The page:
Audition Advice from Three Top Summer Intensive Directors
For many students, attending a summer intensive can offer the chance of a lifetime to focus exclusively on dance and experience the rigorous lifestyle of a pre-professional dancer. But with so many options and increasing competition, auditions can feel overwhelming. Fortunately, we gathered insider tips from three top summer program directors.
Tammy Cheney, Alonzo King LINES Ballet summer program director
"Take class with an open and curious spirit. Explore new ideas presented by the teacher. Dance with confidence. There are no mistakes, only opportunities. We look for well-trained, passionate, deep-thinking students with a ferocious work ethic who are eager to explore their artistry."
Tammy Cheney, left. LINES students photographed by Andy Mogg, right.
Patrick Armand, San Francisco Ballet School director
"Wear something that makes you feel confident, but keep it simple and clean. Take the time to warm up and get focused before the audition. Stay relaxed, have fun and remember to breathe. Don't let your nerves get in the way of enjoying the experience."
Patrick Armand teaching. Photo by Erik Tomasson, courtesy SFB
Kate Lydon, ABT Studio Company and summer intensive artistic director
"We are looking for technique, artistry, musicality and intelligence. But perhaps most importantly, we look for potential. We notice the dancers who seem to have the desire and passion to learn and who are open to corrections and improving."
Kate Lydon teaching. Photo by Rosalie O'Connor, courtesy ABT
Just four years ago, the University of Southern California's Glorya Kaufman School of Dance welcomed its first class of BFA students. The program—which boasts world-class faculty and a revolutionary approach to training focused on collaboration and hybridity—immediately established itself as one of the country's most prestigious and most innovative.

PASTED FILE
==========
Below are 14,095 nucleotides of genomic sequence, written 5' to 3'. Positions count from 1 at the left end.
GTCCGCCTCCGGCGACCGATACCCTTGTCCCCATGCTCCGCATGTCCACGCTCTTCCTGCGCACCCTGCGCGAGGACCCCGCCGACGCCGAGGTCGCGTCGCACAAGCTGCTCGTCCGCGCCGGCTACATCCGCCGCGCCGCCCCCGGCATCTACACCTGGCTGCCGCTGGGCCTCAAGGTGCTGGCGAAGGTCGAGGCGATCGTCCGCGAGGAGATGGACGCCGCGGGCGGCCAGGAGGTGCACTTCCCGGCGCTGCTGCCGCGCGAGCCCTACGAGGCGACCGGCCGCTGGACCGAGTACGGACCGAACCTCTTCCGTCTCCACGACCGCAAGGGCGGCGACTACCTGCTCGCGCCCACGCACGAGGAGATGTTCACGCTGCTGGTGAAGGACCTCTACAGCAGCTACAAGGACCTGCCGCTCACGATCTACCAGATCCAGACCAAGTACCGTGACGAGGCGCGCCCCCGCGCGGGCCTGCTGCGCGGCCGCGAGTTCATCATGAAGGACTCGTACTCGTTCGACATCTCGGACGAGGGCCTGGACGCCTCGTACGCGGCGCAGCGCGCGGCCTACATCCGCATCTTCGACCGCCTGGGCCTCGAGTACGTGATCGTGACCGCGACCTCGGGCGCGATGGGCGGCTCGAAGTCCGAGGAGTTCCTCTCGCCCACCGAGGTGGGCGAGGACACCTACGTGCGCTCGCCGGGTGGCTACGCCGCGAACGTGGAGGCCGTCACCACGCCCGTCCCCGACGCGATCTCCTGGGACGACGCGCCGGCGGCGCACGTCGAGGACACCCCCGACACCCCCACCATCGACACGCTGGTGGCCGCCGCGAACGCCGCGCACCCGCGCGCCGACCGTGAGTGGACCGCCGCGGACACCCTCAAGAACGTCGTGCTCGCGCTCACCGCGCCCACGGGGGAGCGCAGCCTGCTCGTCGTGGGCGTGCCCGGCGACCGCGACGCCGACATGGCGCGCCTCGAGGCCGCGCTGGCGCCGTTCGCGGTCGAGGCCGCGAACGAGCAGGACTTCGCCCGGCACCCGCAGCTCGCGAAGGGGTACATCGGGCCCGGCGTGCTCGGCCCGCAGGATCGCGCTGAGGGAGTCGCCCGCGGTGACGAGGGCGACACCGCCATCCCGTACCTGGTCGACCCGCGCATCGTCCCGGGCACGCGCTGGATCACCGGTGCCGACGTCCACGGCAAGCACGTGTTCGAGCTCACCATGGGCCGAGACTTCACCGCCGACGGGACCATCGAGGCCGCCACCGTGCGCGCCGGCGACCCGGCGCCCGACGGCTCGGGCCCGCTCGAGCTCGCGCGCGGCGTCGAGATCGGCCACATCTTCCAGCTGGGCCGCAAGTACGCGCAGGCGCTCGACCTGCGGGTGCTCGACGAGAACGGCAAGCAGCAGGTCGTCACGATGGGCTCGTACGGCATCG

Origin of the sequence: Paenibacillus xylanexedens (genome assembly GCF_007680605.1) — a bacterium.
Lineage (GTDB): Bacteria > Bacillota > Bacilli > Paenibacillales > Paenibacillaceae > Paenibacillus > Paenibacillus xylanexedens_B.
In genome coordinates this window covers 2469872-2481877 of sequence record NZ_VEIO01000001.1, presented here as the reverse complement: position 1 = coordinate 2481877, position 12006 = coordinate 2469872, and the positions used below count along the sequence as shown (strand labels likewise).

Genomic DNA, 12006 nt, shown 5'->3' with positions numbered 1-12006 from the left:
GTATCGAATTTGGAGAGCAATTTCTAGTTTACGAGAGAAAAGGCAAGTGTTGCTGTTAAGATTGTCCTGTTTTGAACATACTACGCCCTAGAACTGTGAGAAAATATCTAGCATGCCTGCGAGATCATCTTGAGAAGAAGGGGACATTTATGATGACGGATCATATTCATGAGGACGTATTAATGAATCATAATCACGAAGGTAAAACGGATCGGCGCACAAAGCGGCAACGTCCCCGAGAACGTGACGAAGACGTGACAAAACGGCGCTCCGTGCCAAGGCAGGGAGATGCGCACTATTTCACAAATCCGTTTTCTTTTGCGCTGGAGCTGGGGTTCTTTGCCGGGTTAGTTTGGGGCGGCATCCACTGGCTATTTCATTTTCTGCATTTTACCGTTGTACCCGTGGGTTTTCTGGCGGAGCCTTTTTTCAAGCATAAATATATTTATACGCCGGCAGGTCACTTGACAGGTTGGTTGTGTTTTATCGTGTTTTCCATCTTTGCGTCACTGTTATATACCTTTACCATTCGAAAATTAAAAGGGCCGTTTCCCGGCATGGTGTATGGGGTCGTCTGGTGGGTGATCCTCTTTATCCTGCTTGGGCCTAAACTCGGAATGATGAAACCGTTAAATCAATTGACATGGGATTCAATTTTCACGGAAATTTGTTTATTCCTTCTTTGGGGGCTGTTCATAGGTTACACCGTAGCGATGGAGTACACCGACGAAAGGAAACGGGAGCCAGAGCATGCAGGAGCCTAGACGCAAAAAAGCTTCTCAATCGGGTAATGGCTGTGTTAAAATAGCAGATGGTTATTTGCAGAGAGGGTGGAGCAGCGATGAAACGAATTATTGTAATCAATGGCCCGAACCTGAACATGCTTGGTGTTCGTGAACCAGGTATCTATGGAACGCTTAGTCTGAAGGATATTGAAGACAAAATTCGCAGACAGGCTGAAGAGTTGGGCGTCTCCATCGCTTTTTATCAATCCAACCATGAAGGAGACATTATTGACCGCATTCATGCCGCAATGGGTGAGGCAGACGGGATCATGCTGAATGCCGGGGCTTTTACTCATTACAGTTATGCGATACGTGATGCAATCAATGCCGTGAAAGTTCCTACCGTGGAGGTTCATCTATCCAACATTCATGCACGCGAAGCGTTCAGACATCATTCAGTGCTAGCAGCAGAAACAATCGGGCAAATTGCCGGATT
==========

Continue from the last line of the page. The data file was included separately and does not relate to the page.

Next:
Now, the first graduating class is entering the dance field. Here, six of the 33 graduates share what they're doing post-grad, what made their experience at USC Kaufman so meaningful and how it prepared them for their next steps:
Every dancer knows there's as much magic taking place backstage as there is in what the audience sees onstage. Behind the scenes, it takes a village, says American Ballet Theatre's wig and makeup supervisor, Rena Most. With wig and makeup preparations happening in a studio of their own as the dancers rehearse, Most and her team work to make sure not a single detail is lost.
Dance Magazine recently spoke to Most to find out what actually goes into the hair and makeup looks audiences see on the ABT stage.
On a sunny July weekend, hundreds of Seattle-area dance fans converged on tiny Vashon Island, a bucolic enclave in Puget Sound about 20 miles from the city. They made the ferry trek to attend the debut performance of the fledgling Seattle Dance Collective.
SDC is not a run-of-the-mill contemporary dance company; it's the brainchild of two of Pacific Northwest Ballet's most respected principal dancers: James Yoichi Moore and Noelani Pantastico. The duo wanted to create a nimble organization to feature dancers and choreographers they felt needed more exposure in the Pacific Northwest.